Enterprise messaging fraud costs the industry an estimated $2 billion per anum and is a persistent threat to consumer trust. Ultimately it undermines the long-term sustainability of all players within the enterprise messaging ecosystem.
MEF’s recently published Enterprise Mobile Messaging Fraud Framework 2.0, developed by MEF’s cross-sector Working Group and part of the Future of Messaging Programme, identifies the 13 types fraud types that are affecting the messaging ecosystem and the measures needed to tackle these sharp practices.
Over the coming weeks, MEF Minute will explain each fraud type in more detail. This week, we take a look at SMS Phishing.
SMS Phishing, also known as SMiShing, is a form of criminal activity combining Spam, SMS Originator Spoofing and social engineering techniques to pretend to be a trustworthy entity, in order to gain access to online systems, accounts or data such as credit card, banking information or passwords, for malicious reasons.
- The promise of financial gain, either directly or indirectly through data loss
- Increasing incidence in line with the growth of smartphone adoption and reliance of mobile applications
- The ease with which consumers can be fooled through the use of basic social engineering and masquerading techniques to engender trust – consumers respond automatically to familiar situations and messages and may not be aware of or looking for potential risks
- Senders can use a percentage-based approach and so do not need to know whether a consumer has a relationship with the enterprise they are pretending to be, although having that information will increase their likelihood of success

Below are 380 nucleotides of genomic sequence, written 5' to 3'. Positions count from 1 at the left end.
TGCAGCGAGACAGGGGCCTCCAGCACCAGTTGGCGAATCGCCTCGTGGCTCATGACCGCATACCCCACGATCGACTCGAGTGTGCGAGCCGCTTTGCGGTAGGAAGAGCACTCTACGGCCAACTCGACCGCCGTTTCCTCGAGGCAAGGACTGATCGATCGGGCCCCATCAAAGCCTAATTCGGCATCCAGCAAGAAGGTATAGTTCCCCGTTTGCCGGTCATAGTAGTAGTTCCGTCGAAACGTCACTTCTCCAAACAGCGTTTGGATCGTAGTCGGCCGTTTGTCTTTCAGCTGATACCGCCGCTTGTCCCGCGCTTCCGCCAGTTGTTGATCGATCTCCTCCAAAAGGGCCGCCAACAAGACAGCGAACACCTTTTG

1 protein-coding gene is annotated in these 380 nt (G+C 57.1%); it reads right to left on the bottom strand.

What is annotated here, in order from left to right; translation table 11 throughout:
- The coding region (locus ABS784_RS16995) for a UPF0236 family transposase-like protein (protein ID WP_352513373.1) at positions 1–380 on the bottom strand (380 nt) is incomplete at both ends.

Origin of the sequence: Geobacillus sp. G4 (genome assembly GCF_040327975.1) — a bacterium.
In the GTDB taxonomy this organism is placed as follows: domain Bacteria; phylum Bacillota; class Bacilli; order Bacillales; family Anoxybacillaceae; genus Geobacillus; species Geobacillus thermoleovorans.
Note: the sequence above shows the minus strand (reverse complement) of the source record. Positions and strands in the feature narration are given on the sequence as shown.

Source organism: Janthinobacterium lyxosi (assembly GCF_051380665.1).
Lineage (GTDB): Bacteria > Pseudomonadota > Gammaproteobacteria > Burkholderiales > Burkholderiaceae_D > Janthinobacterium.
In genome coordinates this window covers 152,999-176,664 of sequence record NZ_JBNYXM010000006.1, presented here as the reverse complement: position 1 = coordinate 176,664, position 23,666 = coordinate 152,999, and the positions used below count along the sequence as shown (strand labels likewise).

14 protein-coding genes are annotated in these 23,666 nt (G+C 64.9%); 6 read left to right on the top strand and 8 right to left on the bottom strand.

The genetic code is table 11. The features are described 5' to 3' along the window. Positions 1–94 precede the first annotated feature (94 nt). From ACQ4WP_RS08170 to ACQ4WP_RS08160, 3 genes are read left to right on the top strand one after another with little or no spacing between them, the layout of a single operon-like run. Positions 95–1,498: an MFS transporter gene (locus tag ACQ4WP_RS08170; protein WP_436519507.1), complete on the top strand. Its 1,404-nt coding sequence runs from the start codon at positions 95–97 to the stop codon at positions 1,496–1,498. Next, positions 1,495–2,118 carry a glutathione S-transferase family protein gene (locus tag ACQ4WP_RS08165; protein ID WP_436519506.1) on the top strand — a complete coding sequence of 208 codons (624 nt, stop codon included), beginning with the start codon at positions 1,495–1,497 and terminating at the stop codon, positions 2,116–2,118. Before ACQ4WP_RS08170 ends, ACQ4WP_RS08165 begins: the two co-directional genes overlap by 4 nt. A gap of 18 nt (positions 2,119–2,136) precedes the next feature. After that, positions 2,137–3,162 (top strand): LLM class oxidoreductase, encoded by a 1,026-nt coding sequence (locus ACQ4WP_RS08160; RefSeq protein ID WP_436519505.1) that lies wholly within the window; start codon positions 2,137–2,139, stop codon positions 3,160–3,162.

- An enterprise not effectively managing their relationship with their customer, including proactively reiterating what channels they use to communicate with their customers and stating explicitly what information they will not ask for under any circumstances
- Poor regulation of the providers of enterprise mobile messaging solutions
- Other contributing causes include:
- Use of Two Factor Authentication (2FA) codes creates a perceived layer of trust
- Network support for “dynamic” alpha originators
- Number harvesting tools which gather MSISDNs and associated personal information
Version 2.0 of the Fraud Framework offers insights into the impact of fraud on all parties within the ecosystem, as well as categorisation of the means available to parties to detect and protect against fraud through the implementation of commercial solutions, technical solutions and through processes, compliance and legality.
A total of 13 fraud types have been identified, defined and mapped providing recognisable, real life examples of how fraud can occur, sharing how the different communities within the ecosystem can detect and protect themselves and their customers against fraud.